On Thursday of last week, Advocate General Cruz Villalón (see here for a description of the role of the Advocate General and the non-binding nature of their Opinions) delivered his Opinion in two joined cases pending before the CJEU, the Court of Justice of the European Union: Case C-293/12 Digital Rights Ireland; Case C-594/12 Seitlinger (the opinion is here). The Advocate General concludes that the Data Retention Directive 2006/24/EC (“the Directive”), and the obligation it imposes regarding the collection and retention of data, is a serious interference with the right to privacy which is not sufficiently circumscribed (as it ought to be) with safeguards and that the temporal scope of the obligation (6mths-2 years), in Article 6 of the Directive, is disproportionate. The Judgment of the Court is still awaited so the future of the Directive remains to be determined.

In both of these cases the referring court (Irish and Austrian, respectively) made a request for a preliminary ruling to the CJEU regarding the Directive. In Digital Rights Ireland, that entity (“DRI”), a limited liability company with the object of promoting and protecting civil and human rights, especially in the field of modern communication technologies, brought an action in Ireland against public bodies alleging that they have unlawfully processed, retained and exercised control over data related to its cell phone communications. Not only does DRI seek the annulment of various Irish laws but it also challenges the validity of the Directive, given the provisions of the EU Charter and the European Convention on Human Rights (“the ECHR”). Seitlinger also involves a challenge to the validity of the Directive and the provisions of Austrian law transposing the Directive into Austrian law.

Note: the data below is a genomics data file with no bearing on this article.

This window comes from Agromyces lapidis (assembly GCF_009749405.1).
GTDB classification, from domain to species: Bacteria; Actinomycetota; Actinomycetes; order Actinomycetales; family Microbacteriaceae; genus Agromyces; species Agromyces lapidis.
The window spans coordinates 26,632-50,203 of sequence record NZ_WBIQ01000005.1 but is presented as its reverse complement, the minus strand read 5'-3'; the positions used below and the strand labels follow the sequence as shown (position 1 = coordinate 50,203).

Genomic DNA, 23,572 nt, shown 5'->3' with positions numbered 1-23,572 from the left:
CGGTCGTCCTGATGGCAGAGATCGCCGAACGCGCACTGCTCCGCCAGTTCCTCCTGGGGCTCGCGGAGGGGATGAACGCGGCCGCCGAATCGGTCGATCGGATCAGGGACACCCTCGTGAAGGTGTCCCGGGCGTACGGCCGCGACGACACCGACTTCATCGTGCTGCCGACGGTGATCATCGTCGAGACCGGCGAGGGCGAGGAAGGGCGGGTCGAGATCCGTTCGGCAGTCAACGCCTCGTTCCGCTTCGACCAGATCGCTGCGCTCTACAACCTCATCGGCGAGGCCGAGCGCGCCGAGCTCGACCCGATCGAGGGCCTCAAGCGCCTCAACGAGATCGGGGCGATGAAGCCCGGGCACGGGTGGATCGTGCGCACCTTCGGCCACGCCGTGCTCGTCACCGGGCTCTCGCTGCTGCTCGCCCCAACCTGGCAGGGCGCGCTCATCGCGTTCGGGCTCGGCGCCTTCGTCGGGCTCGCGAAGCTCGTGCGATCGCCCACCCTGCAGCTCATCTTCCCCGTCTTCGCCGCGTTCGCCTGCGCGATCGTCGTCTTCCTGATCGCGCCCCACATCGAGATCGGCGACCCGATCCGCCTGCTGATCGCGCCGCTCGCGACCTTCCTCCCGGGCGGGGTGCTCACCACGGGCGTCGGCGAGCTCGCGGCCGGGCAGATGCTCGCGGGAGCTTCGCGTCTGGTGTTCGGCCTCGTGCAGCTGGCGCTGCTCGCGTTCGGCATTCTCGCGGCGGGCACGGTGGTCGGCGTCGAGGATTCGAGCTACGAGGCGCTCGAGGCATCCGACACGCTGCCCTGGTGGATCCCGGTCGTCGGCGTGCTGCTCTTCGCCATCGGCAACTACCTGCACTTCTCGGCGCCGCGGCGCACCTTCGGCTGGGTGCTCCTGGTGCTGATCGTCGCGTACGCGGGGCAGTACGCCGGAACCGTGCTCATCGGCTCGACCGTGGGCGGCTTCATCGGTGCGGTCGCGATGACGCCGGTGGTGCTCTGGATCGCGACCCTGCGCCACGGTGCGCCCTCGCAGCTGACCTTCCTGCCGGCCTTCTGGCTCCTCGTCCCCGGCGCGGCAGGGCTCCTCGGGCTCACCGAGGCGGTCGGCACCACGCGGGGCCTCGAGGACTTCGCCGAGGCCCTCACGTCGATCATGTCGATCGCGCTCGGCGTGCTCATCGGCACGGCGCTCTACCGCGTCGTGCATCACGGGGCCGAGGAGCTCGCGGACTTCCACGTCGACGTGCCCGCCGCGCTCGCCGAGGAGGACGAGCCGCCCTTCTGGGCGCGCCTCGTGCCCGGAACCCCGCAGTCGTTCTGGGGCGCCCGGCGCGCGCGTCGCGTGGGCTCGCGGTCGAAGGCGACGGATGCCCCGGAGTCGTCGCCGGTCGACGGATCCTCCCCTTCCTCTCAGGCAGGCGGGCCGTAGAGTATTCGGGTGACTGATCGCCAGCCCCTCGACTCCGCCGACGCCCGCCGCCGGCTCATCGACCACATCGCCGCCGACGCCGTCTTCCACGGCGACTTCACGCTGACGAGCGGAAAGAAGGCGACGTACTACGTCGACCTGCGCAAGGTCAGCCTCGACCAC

Both cases therefore focus on the Directive’s obligation on economic operators to collect and retain, for a specified time, data generated or processed in connection with electronic communications effected by citizens throughout the territory of the EU. This obligation to collect and retain (“OCR”) in the Directive is based on two objectives: (i) to ensure the data is available for investigating and prosecuting serious criminal activity and (ii) to ensure the proper functioning of the internal market. The human rights’ challenge at the heart of the cases is to the compatibility of the Directive with the right to privacy (Article 7 of the EU Charter, Article 8 of the ECHR) (the right to protection of personal data in Article 8 of the EU Charter is touched upon as is the right to freedom of expression in Article 11 of the EU Charter and Article 10 of the ECHR). (Other issues, such as the proportionality of the Directive in the light of its stated purposes are also considered in the Opinion but are not considered here).